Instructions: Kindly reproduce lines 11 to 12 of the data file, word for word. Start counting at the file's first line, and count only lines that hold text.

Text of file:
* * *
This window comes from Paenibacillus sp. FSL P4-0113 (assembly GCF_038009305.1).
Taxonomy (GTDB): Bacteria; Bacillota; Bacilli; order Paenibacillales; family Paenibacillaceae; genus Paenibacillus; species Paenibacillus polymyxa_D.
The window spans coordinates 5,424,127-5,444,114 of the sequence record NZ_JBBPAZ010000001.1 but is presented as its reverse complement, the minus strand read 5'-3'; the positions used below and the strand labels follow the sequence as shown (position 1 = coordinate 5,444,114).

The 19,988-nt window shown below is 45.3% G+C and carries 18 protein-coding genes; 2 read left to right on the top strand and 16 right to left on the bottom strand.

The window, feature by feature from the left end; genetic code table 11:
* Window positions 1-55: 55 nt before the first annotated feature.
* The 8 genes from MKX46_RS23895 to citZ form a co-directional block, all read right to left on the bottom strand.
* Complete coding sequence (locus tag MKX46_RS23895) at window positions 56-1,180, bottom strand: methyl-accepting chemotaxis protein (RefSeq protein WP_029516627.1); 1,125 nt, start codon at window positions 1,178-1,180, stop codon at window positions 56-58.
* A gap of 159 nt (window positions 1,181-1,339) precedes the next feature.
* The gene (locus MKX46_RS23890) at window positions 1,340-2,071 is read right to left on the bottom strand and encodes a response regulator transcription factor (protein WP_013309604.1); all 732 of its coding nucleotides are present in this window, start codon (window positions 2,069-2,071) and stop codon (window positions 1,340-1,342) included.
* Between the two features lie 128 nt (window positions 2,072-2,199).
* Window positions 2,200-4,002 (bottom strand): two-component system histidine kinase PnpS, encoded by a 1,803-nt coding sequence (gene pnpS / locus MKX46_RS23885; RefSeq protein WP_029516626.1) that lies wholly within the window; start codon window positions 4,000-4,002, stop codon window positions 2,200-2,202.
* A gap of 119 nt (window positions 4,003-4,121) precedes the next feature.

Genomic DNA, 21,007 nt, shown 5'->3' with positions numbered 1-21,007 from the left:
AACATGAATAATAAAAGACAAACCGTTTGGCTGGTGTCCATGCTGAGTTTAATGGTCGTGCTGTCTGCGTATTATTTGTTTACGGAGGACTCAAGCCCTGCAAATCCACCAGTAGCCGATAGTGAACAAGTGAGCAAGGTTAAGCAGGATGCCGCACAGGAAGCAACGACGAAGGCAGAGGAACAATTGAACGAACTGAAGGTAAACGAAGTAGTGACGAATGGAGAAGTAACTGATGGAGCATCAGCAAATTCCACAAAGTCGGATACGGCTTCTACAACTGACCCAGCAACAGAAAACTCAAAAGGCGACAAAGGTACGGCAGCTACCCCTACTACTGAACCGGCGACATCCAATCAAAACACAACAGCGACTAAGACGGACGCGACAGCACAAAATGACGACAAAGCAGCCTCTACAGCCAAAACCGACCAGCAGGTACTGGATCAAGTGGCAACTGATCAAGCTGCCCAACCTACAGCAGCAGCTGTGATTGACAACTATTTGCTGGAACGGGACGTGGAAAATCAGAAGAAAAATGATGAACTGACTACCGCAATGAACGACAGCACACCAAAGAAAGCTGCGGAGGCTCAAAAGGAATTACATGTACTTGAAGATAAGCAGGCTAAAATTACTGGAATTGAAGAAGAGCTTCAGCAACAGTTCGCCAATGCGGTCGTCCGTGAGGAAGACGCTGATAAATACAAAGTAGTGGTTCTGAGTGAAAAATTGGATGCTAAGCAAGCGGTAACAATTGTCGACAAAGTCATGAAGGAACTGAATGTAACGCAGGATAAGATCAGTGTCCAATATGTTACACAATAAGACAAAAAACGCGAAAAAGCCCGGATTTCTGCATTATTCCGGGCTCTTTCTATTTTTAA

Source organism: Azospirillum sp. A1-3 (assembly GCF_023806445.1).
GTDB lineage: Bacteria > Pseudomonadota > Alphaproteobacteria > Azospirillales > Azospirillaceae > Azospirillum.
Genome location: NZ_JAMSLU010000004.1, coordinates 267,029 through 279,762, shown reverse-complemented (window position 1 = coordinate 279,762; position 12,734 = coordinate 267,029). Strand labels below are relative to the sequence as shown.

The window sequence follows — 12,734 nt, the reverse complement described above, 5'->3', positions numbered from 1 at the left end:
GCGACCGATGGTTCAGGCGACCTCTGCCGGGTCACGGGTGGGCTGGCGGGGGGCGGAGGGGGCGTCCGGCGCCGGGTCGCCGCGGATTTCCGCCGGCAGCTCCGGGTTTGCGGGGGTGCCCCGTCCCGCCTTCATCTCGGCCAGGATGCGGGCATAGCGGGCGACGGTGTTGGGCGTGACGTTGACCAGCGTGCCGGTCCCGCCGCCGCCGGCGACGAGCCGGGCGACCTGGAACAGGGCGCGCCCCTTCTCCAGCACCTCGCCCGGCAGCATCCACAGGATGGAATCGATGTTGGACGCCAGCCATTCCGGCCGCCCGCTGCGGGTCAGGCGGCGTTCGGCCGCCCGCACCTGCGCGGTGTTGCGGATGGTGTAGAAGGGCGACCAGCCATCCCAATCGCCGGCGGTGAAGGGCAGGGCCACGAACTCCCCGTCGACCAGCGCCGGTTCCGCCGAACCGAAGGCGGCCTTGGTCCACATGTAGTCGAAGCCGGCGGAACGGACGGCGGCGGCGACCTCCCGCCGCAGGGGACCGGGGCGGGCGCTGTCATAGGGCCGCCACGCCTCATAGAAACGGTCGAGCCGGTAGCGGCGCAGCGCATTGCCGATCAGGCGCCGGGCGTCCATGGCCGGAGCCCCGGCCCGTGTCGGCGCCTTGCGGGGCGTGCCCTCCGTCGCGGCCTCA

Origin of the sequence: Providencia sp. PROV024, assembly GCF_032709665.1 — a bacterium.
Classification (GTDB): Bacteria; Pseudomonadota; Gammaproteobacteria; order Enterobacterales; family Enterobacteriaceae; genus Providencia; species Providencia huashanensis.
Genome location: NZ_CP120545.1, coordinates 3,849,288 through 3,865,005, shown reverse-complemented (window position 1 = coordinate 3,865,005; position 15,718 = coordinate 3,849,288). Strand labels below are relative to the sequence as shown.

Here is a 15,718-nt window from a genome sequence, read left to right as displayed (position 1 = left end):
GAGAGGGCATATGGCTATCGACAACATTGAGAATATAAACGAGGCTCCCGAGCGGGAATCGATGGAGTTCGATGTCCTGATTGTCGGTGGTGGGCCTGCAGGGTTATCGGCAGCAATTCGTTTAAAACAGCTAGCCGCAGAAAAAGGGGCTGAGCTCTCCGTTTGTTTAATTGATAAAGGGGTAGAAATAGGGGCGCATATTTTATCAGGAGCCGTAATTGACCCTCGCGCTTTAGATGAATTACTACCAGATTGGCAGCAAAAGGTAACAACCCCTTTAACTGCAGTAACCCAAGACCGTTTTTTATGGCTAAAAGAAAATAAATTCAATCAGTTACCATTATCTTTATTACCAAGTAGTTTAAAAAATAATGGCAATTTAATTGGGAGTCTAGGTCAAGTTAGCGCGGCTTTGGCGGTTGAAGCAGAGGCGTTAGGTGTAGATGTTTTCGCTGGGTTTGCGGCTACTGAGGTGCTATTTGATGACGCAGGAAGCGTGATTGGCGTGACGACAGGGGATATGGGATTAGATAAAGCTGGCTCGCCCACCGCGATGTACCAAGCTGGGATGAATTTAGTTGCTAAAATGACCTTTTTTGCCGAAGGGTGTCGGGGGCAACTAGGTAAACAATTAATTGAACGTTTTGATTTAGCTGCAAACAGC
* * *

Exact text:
* Between the two features lie 128 nt (window positions 2,072-2,199).
* Window positions 2,200-4,002 (bottom strand): two-component system histidine kinase PnpS, encoded by a 1,803-nt coding sequence (gene pnpS / locus MKX46_RS23885; RefSeq protein WP_029516626.1) that lies wholly within the window; start codon window positions 4,000-4,002, stop codon window positions 2,200-2,202.